- Make a list for tomorrow
What are you going to do tomorrow? There are a million ways to tackle list-making, but for your bedtime routine, it’s mostly just important that you have your stressors written down. The relief of wiring a to-do list will allow you to relax more readily—you won’t be constantly thinking about all the things you need to remember in the morning. In a famous case, efficiency expert Ivy Lee told steel magnate Charles M Schwab how to write lists and plan ahead:
“At the end of each day, write down the six most important tasks to be done on the next day. Prioritize the list. Next day, start working on the first task and when that task gets completed, start working on the second task and so on. At the end of the day again, create the list for the next day, adding the unfinished tasks for that day to the top of the list.”
Feeling overwhelmed and unable to let go of tomorrow’s tasks? Writing down what you need to accomplish tomorrow can help you free up brain space today so you can enjoy yourself tonight.
- Create a Bedtime Routine Ritual
Remind your body that you’re getting ready to wind down. When you’re starting to get ready for sleep, maybe two hours before your chosen bedtime, one way to lock down your new bedtime routine is to create a ritual. Do one thing at bedtime you don’t do any other time—whether that’s taking a warm bath, doing a sun salutation yoga stretch, taking deep breaths, or journaling. The goal is to make an association with sleep. Our brains are easily fooled—why not fool yours into feeling like it’s bedtime?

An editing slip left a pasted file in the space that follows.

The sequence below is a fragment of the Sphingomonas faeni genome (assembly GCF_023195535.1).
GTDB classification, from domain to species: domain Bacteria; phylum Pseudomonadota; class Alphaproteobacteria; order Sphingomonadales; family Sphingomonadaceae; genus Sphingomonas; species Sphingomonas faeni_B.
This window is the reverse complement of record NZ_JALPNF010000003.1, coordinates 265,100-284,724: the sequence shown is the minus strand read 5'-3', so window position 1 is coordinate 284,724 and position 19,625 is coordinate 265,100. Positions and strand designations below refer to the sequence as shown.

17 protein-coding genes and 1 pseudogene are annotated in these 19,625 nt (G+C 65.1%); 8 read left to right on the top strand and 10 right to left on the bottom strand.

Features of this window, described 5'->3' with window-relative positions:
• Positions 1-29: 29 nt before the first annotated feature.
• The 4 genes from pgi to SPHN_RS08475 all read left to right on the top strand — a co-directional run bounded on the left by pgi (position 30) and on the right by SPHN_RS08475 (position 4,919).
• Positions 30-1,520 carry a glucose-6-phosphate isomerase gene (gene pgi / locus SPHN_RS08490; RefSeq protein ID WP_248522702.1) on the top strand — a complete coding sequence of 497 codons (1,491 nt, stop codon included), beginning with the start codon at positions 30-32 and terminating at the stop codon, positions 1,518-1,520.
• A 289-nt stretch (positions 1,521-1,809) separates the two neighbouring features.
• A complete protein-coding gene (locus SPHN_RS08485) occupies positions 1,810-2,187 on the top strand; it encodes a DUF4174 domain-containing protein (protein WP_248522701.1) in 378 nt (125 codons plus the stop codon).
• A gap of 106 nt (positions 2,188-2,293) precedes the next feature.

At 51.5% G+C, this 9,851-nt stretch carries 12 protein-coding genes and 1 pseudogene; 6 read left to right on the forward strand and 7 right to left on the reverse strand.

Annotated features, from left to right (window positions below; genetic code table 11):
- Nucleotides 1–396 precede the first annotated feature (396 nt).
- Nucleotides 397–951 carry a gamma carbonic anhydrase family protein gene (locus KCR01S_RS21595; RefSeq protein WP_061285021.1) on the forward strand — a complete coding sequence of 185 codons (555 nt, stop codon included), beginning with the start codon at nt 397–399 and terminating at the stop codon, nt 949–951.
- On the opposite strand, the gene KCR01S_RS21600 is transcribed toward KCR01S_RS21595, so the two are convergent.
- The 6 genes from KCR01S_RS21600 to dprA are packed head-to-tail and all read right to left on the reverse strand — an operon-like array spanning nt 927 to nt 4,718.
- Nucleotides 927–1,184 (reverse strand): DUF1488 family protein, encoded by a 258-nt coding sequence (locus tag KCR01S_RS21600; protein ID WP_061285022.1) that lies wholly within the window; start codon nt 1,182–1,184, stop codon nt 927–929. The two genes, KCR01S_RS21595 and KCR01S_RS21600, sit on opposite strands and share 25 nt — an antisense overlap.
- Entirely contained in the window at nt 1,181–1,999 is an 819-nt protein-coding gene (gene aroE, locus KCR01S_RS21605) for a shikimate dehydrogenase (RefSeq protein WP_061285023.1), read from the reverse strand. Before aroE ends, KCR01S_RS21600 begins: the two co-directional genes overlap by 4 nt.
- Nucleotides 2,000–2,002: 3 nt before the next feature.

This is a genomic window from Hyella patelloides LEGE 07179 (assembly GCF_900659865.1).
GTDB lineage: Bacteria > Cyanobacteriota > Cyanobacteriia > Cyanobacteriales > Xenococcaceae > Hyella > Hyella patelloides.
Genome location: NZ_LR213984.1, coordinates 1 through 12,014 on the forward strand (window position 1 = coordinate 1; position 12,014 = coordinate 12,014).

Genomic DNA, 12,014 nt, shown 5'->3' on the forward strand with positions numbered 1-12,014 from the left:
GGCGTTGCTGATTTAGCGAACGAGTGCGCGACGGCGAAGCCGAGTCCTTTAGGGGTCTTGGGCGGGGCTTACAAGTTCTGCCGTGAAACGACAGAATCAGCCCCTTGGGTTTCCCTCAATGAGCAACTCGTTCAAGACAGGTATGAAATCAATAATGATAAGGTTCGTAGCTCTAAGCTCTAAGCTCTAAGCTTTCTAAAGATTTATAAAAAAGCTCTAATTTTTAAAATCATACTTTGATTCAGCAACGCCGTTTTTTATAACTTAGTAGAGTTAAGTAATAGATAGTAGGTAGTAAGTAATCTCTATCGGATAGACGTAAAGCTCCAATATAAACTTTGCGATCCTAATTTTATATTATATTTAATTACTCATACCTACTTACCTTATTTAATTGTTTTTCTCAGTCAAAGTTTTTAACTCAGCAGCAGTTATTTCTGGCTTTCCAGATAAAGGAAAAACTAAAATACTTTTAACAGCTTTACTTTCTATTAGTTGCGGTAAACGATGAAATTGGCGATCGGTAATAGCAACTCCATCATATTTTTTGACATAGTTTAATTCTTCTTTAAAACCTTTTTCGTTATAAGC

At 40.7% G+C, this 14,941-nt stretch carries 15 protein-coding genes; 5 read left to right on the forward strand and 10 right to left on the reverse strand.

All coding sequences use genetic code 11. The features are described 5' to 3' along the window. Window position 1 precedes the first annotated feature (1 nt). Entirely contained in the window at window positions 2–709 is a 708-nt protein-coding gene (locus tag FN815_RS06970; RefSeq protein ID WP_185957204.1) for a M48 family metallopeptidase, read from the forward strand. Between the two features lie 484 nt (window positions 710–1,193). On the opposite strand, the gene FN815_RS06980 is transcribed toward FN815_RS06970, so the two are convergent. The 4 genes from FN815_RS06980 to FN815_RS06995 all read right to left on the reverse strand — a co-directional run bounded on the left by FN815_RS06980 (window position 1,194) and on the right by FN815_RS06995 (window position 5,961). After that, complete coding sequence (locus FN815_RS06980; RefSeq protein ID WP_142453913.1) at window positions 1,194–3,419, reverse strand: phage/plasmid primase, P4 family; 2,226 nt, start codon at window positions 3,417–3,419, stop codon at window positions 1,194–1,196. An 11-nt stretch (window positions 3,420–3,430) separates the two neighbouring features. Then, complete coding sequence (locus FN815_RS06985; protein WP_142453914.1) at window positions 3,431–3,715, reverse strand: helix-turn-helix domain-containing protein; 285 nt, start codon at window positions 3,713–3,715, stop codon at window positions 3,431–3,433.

A few additional bedtime routine tips
- Make your bedroom a sanctuary of sleep. If you cultivate a bedroom environment that caters toward sleeping, just going to your bedroom will help you get into that bedtime mood. You know what that means—keep it tidy, get that desk and paperwork outta there, and reserve your bedroom for sleeping, having sex, and relaxing.
- Invest in low light options. Lowering the lights helps your brain adjust to night time. If you have lamps with low-watt bulbs, you can use them to transition from the full light of your ceiling lights to more relaxing dim lights in the evening. Use light to your advantage!
- Consider aromatherapy for sleep—the holistic method of using plant-based smells to improve well-being and health. Whether it’s pseudoscience or not (the debate rages on), it’s a simple way to relax, create associations with certain smells, and a great way to boost your bedtime routine.
There you have it!
That’s it! Crafting the perfect bedtime routine can be pretty easy, once you think of it as a few simple priorities. The trick, of course, is sticking to it—especially when the weekend beckons you to a party or a late shift drags you down. But you can do it! It’s just as important to have a good bedtime routine as it is to have a good morning one, so make a plan and stick to it! You can get your sleep schedule back on track (and optimized!), one step at a time.